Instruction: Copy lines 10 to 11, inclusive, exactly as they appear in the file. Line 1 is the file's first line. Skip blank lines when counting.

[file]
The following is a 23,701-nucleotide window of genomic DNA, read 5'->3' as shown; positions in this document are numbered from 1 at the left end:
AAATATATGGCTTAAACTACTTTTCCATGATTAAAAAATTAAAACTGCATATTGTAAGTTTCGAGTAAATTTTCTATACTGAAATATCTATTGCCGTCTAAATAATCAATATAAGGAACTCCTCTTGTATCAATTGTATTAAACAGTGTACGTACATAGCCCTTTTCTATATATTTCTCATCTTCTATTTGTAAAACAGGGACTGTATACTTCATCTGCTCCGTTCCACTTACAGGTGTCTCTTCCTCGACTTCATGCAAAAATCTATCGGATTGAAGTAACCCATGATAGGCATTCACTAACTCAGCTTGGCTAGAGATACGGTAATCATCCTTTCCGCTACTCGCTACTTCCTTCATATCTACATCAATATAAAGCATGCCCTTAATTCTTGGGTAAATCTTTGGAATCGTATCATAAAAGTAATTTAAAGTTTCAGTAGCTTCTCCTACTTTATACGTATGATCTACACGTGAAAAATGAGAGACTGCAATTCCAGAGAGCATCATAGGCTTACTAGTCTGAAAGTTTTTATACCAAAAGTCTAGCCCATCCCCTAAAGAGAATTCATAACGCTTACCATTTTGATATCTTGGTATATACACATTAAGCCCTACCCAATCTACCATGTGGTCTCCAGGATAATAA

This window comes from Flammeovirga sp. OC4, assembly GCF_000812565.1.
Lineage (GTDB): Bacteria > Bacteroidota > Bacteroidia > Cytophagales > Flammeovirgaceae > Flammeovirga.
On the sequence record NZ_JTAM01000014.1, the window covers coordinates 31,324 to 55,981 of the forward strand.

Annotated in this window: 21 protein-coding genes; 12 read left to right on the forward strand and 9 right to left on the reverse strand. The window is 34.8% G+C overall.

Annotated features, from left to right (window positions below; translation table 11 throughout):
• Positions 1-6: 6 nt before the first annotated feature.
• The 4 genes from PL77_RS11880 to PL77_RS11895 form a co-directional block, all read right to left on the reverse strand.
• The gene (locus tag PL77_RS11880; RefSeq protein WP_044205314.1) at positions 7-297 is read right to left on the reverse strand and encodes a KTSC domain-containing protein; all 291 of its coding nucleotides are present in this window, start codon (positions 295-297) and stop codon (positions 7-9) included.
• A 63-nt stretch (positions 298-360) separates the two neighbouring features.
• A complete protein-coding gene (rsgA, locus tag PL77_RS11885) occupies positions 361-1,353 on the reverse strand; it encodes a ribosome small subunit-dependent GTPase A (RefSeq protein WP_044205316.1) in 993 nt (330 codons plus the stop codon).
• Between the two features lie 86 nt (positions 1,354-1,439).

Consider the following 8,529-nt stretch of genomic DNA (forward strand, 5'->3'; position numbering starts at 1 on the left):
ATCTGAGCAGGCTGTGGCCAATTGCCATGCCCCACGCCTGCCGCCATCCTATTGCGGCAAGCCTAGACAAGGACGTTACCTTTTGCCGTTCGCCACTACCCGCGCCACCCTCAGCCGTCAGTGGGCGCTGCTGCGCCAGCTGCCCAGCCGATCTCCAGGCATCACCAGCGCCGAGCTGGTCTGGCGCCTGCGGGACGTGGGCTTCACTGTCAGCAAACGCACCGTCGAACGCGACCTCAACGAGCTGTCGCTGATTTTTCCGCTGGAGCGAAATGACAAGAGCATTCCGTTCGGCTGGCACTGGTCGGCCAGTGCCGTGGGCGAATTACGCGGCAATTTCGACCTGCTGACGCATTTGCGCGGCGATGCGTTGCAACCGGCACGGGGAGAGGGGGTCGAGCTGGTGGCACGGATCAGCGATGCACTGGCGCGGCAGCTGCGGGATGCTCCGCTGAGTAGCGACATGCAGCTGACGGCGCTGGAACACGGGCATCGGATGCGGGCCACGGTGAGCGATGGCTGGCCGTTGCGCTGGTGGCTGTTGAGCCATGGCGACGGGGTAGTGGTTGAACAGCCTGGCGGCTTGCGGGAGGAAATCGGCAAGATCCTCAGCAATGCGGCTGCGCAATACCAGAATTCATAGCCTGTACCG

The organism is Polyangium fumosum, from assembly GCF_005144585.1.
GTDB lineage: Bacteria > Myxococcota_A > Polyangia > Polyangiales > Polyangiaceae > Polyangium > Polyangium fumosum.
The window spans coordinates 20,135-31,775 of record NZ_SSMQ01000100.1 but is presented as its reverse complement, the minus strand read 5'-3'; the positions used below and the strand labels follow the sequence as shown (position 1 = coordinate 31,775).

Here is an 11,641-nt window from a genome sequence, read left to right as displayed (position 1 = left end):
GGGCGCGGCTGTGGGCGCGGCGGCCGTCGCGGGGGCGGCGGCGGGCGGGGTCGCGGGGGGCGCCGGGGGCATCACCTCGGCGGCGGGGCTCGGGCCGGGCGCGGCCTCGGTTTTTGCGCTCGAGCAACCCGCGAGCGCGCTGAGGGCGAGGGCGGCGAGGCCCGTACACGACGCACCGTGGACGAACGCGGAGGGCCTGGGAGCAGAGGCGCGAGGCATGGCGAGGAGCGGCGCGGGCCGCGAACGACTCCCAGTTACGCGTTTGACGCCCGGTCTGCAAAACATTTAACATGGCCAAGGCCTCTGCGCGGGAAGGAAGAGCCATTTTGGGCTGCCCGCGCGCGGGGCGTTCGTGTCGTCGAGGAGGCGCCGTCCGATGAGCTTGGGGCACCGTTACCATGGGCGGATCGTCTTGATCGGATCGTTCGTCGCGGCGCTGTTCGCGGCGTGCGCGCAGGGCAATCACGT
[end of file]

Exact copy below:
• The gene (locus tag PL77_RS11880; RefSeq protein WP_044205314.1) at positions 7-297 is read right to left on the reverse strand and encodes a KTSC domain-containing protein; all 291 of its coding nucleotides are present in this window, start codon (positions 295-297) and stop codon (positions 7-9) included.
• A 63-nt stretch (positions 298-360) separates the two neighbouring features.